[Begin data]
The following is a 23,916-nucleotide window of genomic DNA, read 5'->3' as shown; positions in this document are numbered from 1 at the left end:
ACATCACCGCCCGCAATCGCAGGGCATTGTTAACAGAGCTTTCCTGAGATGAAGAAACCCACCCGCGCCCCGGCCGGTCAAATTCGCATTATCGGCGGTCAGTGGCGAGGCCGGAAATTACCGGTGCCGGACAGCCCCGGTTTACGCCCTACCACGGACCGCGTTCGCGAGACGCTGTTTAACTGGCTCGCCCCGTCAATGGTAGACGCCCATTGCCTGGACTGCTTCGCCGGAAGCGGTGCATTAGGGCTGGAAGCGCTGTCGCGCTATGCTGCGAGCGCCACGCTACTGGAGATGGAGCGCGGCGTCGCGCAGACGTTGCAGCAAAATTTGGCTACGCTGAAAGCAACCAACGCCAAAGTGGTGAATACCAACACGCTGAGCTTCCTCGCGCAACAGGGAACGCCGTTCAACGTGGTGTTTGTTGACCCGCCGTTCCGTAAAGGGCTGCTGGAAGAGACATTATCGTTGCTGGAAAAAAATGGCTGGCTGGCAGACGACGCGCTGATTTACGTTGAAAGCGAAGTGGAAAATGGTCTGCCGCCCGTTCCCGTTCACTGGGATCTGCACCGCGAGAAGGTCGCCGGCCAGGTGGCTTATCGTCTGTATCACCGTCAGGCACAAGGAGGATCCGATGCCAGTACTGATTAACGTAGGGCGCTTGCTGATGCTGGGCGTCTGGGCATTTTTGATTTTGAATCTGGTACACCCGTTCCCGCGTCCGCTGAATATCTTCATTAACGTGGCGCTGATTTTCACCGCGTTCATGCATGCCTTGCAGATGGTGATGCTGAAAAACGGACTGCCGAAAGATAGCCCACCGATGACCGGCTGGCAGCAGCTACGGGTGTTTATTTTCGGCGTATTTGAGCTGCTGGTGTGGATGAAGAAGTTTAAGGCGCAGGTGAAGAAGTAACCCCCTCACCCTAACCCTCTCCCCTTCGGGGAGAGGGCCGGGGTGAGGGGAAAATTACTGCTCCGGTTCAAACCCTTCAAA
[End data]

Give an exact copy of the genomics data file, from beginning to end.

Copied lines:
The following is a 23,916-nucleotide window of genomic DNA, read 5'->3' as shown; positions in this document are numbered from 1 at the left end:
ACATCACCGCCCGCAATCGCAGGGCATTGTTAACAGAGCTTTCCTGAGATGAAGAAACCCACCCGCGCCCCGGCCGGTCAAATTCGCATTATCGGCGGTCAGTGGCGAGGCCGGAAATTACCGGTGCCGGACAGCCCCGGTTTACGCCCTACCACGGACCGCGTTCGCGAGACGCTGTTTAACTGGCTCGCCCCGTCAATGGTAGACGCCCATTGCCTGGACTGCTTCGCCGGAAGCGGTGCATTAGGGCTGGAAGCGCTGTCGCGCTATGCTGCGAGCGCCACGCTACTGGAGATGGAGCGCGGCGTCGCGCAGACGTTGCAGCAAAATTTGGCTACGCTGAAAGCAACCAACGCCAAAGTGGTGAATACCAACACGCTGAGCTTCCTCGCGCAACAGGGAACGCCGTTCAACGTGGTGTTTGTTGACCCGCCGTTCCGTAAAGGGCTGCTGGAAGAGACATTATCGTTGCTGGAAAAAAATGGCTGGCTGGCAGACGACGCGCTGATTTACGTTGAAAGCGAAGTGGAAAATGGTCTGCCGCCCGTTCCCGTTCACTGGGATCTGCACCGCGAGAAGGTCGCCGGCCAGGTGGCTTATCGTCTGTATCACCGTCAGGCACAAGGAGGATCCGATGCCAGTACTGATTAACGTAGGGCGCTTGCTGATGCTGGGCGTCTGGGCATTTTTGATTTTGAATCTGGTACACCCGTTCCCGCGTCCGCTGAATATCTTCATTAACGTGGCGCTGATTTTCACCGCGTTCATGCATGCCTTGCAGATGGTGATGCTGAAAAACGGACTGCCGAAAGATAGCCCACCGATGACCGGCTGGCAGCAGCTACGGGTGTTTATTTTCGGCGTATTTGAGCTGCTGGTGTGGATGAAGAAGTTTAAGGCGCAGGTGAAGAAGTAACCCCCTCACCCTAACCCTCTCCCCTTCGGGGAGAGGGCCGGGGTGAGGGGAAAATTACTGCTCCGGTTCAAACCCTTCAAA